“It directly affects the fabric of our community, in the City of Shawnee and in Pottawatomie County,” she said.
    Henson said Combs would personally get involved in the Drug Court ceremonies, both to new members and graduates. She said he would tell them the court system was going to give them some rope and he would say, ‘you can either use that rope to save yourself or you can use it to hang yourself.’
    “That meant so much to one candidate who successfully completed this program that at the time of the graduation he gave Justice Combs a plaque…a very simple plaque…two things are on it; it says ‘Thanks for the rope’ and then there’s a piece of rope,” she said. “And to this day that plaque hangs in the office of Justice Combs at the Oklahoma Supreme Court. He cares about people… genuinely cares about them.”
    Combs tearfully thanked Henson for the kind introduction as well as thanking his family and Chief Justice of the Supreme Court of the State of Oklahoma Tom Colbert for attending.
    Combs spent time thanking the Shawnee school system for things he learned in school and the dedication of the teachers. He also emphasized the importance of teaching in Oklahoma.
    Combs spoke about his ninth grade teacher Mrs. Brown and how she taught Oklahoma History.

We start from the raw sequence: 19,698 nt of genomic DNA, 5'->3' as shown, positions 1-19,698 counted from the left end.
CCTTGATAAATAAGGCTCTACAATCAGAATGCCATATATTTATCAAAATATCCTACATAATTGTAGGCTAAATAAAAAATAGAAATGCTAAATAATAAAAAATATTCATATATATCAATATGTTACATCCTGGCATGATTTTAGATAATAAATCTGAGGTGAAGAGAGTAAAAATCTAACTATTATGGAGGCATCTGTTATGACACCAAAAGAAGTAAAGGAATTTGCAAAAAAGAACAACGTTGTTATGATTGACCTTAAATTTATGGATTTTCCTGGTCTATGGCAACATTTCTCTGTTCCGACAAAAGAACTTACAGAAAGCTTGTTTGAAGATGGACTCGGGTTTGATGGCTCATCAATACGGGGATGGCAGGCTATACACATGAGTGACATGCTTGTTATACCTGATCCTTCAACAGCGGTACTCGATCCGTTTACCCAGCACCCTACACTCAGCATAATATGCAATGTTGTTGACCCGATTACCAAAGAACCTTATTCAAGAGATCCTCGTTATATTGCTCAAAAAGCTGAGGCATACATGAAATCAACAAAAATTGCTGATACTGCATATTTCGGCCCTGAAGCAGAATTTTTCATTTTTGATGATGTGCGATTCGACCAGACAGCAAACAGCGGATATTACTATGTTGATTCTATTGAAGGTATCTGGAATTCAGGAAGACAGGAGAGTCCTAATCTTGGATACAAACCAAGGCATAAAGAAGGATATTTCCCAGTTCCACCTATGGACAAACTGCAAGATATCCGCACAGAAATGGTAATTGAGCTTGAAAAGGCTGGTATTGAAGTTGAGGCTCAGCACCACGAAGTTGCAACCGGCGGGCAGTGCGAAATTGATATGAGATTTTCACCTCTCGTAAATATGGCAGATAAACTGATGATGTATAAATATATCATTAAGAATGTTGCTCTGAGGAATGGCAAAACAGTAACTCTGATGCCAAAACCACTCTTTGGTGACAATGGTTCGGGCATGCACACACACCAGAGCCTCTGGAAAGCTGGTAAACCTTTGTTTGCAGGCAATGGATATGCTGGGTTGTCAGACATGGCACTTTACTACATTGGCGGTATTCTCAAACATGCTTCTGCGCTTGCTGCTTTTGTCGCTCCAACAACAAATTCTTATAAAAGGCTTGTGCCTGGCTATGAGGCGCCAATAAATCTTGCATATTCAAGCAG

“For the first time she taught us and exposed me to the great state of Oklahoma,” he said.
    Combs said today there is a lack of civics in the classroom.
    “We have entire generations who don’t understand or have not been taught civics,” he said.
    He added that’s a concept that needs to be addressed because learning how the government works is important. He spoke to teachers attending the banquet and suggested ICivics, a free program that provides students with civic curriculum grouped into topical units that align to state and Common Core standards.
    “If we don’t teach our young people the three branches of government, we are doing a significant injustice to those young people in how they live their lives and raise their children,” he said. “In order to be an involved citizen, you have to understand the process and the role of the people in the system and the role of all three branches of government.”
    Combs said one thing standardize testing does not measure is desire.
    “It irritates the living daylights out of me that when you take an ACT or an SAT or a law school admission test or an MCAT…all those things that they measure but they don’t measure desire,” he said. “They don’t measure how much you want that product, that end result, and it bothers me.”
    Page 3 of 3 - Combs said work ethic attributes are initially formed in elementary and secondary education by teachers and administrators.
    “You teachers need to understand the respect your students have for you,” he said.
    Combs said programs like the SEF, which honor the creativity of teachers, are examples of how community can support educators in ways that government and school administrators can’t.
    “I am very appreciative for this honor,” he said.
    More than $19,000 in teacher’s grants were awarded at the banquet along with four $1,000 scholarships to high school seniors.